Mr Viljoen himself, when explaining the role that travel agents played in the market and SAA’s decision to launch its X fares, testified to travel agents’ ability to “sell off SAA” in favour of Kulula for their corporate customers. In light of his own evidence regarding the importance of travel agents in the South African air travel market and SAA’s dependency on them, its desire to have exclusive arrangements with them and the vast sums of money paid to travel agents for achieving these targets, we find Viljoen’s attempts to deny travel agent’s ability to divert sales unpersuasive.
All of this shows that travel agents ability to influence customer’s preferences was much greater than that suggested by Viljoen in his evidence. This great ability is confirmed by none other than Mr Ngqula, the then CEO of SAA, in its 2006 annual report when he states that:-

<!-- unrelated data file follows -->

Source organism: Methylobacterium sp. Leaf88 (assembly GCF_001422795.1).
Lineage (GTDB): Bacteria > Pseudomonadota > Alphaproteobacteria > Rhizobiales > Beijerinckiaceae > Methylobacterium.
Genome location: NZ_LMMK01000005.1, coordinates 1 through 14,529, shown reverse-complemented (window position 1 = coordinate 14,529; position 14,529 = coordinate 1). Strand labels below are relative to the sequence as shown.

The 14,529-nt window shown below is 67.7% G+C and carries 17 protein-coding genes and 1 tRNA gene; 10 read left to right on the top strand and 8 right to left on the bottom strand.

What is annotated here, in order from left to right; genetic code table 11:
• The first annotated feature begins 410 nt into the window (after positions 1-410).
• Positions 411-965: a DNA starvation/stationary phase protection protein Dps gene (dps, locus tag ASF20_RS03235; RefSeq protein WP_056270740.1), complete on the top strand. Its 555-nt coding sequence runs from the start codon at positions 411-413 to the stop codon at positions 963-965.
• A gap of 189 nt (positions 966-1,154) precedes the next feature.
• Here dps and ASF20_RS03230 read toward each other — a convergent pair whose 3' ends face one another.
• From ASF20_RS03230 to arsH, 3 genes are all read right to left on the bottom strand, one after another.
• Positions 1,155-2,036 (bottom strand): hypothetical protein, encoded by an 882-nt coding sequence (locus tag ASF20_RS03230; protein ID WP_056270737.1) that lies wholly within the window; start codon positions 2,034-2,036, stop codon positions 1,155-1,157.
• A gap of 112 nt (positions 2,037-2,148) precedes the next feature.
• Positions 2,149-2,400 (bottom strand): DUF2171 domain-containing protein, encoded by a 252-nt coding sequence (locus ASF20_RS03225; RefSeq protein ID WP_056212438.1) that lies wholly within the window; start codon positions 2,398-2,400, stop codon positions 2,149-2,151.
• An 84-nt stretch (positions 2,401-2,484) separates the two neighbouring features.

“At first the trade directed business to our competition before the other airlines followed suit cutting commissions some 6 months later.”
In conclusion, all of the evidence, including that of SAA’s own witnesses and documents, strongly supports a finding that during the relevant period travel agents did indeed have the ability to influence customer’s preferences to a large extent and that the growth of the internet and other direct sales channels had not eroded this ability to any significant extent. There is some evidence that travel agents such as Sure Travel actually engaged in these practices.
Having found that agents had the ability to divert customers, we now turn to consider whether the financial incentives offered to travel agents during this period induced them not to deal with SAA’s rivals. In order to understand the impact of the 3G agreements we need to re-cap the impact of the previous agreements.